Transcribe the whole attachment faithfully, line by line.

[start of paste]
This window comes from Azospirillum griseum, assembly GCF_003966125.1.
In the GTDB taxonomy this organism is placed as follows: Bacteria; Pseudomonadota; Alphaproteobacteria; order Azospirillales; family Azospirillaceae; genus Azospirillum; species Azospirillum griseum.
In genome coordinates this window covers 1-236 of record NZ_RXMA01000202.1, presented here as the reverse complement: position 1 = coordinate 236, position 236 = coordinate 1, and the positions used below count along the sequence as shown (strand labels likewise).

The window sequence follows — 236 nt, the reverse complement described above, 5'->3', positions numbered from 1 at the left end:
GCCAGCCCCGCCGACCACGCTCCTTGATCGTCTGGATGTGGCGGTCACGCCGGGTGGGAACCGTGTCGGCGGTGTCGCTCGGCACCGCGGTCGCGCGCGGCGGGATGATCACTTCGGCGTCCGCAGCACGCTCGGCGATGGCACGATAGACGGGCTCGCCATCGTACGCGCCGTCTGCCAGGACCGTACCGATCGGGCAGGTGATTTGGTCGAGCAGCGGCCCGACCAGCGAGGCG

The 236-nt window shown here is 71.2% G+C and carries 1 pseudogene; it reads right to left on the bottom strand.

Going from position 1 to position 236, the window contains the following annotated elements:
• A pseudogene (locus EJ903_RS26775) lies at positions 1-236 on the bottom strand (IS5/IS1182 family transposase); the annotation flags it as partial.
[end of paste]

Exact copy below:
This window comes from Azospirillum griseum, assembly GCF_003966125.1.
In the GTDB taxonomy this organism is placed as follows: Bacteria; Pseudomonadota; Alphaproteobacteria; order Azospirillales; family Azospirillaceae; genus Azospirillum; species Azospirillum griseum.
In genome coordinates this window covers 1-236 of record NZ_RXMA01000202.1, presented here as the reverse complement: position 1 = coordinate 236, position 236 = coordinate 1, and the positions used below count along the sequence as shown (strand labels likewise).

The window sequence follows — 236 nt, the reverse complement described above, 5'->3', positions numbered from 1 at the left end:
GCCAGCCCCGCCGACCACGCTCCTTGATCGTCTGGATGTGGCGGTCACGCCGGGTGGGAACCGTGTCGGCGGTGTCGCTCGGCACCGCGGTCGCGCGCGGCGGGATGATCACTTCGGCGTCCGCAGCACGCTCGGCGATGGCACGATAGACGGGCTCGCCATCGTACGCGCCGTCTGCCAGGACCGTACCGATCGGGCAGGTGATTTGGTCGAGCAGCGGCCCGACCAGCGAGGCG

The 236-nt window shown here is 71.2% G+C and carries 1 pseudogene; it reads right to left on the bottom strand.

Going from position 1 to position 236, the window contains the following annotated elements:
• A pseudogene (locus EJ903_RS26775) lies at positions 1-236 on the bottom strand (IS5/IS1182 family transposase); the annotation flags it as partial.